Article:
“Nothing doing on the Canal nowadays, what!” continued the Cheerful Thing. “I should have liked to see it in the pre-war days. I can fancy the laden barges gliding slowly past and the horse jogging along the towpath. And look at that lock with the big hole alongside where a bomb has just missed it. Yes, everything seems strangely deserted now: but the water, which has no soul, still keeps flowing, flowing as though nothing has changed. It knows no war. Ignorance is bliss, etc, etc: or one might say: ‘Wars may come and wars may go, but I go on forever’.”

“I wish this war would go; it came quite a long time ago,” said the Dreamer, forcefully, (coming back to earth again with a thud).

The Cheerful Thing gazed carelessly down the Canal. “You don’t see these things in Australia,” he remarked presently.

“Seldom,” answered the Dreamer.

“Rather pretty and peaceful, don’t you think?”

“Yes, but I’d give all their canals for any little Australian creek at present.”

“You don’t say! What creek would the gentleman like?”

“Oh! any old creek. Even the Moonee Ponds, with all its dead pets thrown in.” “I’d like a river for every cat or dog that has finished up in that picturesque and pleasant stream, what?”

“What’s that silly song that goes, ‘I want to get back; I want to get back?’ “ asked the Dreamer, suddenly. “Those confounded words will persist in repeating themselves in my brain.”

“Better see the doctor,” suggested the Cheerful Thing. “Go on sick parade in the morning and get painted with iodine or something,” he added cheerfully.

“Don’t be mad: I’m always like this when I’ve received mail from Home.”

“Trouble is, old man, you think too much.”

“Can’t help it. When the Australian mail comes in, up goes my barometer; but when I’ve finished the last letter, bang goes everything. I fold up the sheets and replace them in the envelopes – then look around me and realise that I am still in France, some 12,000 miles from dear old Home.”

“Dear, oh dear!” said the Cheerful Thing, with a mock sigh. “Well! What’s wrong with France, anyhow? Most delightful place! Delightful climate – er, in summer I mean; and delightful language -- when you happen to see a civilian about, to talk to.”

“Yes, but Australia means Home – and that makes all the difference in the world,” snapped the Dreamer.

“Mid châteaux and shell-holes tho’ we may roam, Be it ever so humble, there’s no place like home,” chanted the Cheerful Thing.“Shut up, can’t you!” cried the Dreamer, “I’m feeling rotten enough now.”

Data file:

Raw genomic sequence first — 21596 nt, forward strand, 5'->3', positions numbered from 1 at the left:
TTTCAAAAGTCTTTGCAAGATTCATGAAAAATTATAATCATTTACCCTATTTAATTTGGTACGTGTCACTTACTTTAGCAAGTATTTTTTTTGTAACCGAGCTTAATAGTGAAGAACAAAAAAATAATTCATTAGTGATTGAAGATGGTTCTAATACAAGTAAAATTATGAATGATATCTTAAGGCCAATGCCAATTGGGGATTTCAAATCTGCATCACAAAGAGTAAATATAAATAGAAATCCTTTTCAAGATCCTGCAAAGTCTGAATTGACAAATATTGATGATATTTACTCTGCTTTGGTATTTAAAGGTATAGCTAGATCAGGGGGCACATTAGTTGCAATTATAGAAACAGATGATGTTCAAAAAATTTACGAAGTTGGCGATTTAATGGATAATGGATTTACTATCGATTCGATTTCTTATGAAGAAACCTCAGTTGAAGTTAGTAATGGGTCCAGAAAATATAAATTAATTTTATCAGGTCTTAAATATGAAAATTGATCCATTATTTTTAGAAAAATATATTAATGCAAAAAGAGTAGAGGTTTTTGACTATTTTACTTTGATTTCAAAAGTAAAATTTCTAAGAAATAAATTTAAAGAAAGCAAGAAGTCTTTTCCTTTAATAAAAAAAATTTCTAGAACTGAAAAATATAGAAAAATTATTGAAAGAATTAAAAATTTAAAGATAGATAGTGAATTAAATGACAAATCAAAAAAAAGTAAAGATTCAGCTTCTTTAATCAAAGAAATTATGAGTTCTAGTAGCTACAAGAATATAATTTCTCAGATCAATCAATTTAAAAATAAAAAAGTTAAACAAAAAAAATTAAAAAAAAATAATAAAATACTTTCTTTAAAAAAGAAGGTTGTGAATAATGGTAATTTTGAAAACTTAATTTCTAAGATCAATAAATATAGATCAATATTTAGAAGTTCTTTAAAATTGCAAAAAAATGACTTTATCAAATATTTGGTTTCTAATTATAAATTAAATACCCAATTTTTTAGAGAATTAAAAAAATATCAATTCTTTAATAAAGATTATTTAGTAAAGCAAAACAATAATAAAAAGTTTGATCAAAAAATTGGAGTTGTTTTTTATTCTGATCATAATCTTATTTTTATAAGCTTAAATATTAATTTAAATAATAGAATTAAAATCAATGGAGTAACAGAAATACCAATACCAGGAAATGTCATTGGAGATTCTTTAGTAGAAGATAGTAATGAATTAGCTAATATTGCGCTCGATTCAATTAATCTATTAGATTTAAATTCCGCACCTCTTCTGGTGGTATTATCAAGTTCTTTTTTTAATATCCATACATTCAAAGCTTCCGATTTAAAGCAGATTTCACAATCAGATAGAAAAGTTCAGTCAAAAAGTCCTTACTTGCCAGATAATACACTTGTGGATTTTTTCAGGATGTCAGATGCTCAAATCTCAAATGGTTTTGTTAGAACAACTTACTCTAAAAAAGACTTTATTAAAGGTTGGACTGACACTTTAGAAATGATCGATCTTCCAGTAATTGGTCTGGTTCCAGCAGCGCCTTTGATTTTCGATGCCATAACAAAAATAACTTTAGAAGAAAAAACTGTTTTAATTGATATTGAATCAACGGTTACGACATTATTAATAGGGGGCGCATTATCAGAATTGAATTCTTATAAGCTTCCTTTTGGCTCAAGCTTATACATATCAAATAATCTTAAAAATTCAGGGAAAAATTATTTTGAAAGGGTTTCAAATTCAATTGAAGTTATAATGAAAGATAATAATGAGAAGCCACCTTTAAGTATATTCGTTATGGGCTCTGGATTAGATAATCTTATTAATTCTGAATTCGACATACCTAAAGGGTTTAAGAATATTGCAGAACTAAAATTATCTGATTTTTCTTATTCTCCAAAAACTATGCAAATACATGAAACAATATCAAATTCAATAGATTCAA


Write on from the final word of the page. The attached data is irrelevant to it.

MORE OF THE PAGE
“Well! I guarantee to either kill or cure. I say! After the war, they reckon one will be able to reach Australia in a few days by aerial means.”

“Why, I can reach Australia in a moment, by merely closing my eyes,” said the Dreamer. “I was actually there last night, though I don’t often dream of it nowadays.” I had caught the 20 to 6 from Flinders Street – the same old crawling train. Stopped once on the viaduct and twice between Spencer Street and North Melbourne, and landed me at the old Essendon station about 5 past six. I looked about for my father as I made my exit from the station, but, as he was nowhere to be seen, I concluded he had missed his usual train and would probably be following on the next. I dashed through the twisty old subway and walked briskly down the same old Buckley Street hill, then rushed in the Lorraine Street side gate. Saw my mother standing at the back door and gave her an impulsive kiss. I then had a bit of a wash and slipped into the drawing room for a few minutes on the piano while waiting for father to arrive. My brother Harold was already home, and engaged in printing some photos. Five minutes later, Father and my brother Frank arrived together, and we all sat down to the tea-table in just the same old way. I was just taking my mouthful of soup when something seemed to go wrong and I found myself lying on a board floor, with the first rays of the morning sun trying to struggle through the cracked and dirt-stained glass of our billet’s windows.” The Dreamer finished up with a lump in his throat.

“I was dreaming; I was dreaming! There was sadness in the air,” warbled the Cheerful Thing.

“Jove! It begins to get dusk early now,” interrupted the Dreamer, “I think we’d better return to work again.”

“At night when ‘tis dark and lonely, In dreams it is still with me,” hummed the Cheerful Thing as they rose to go back.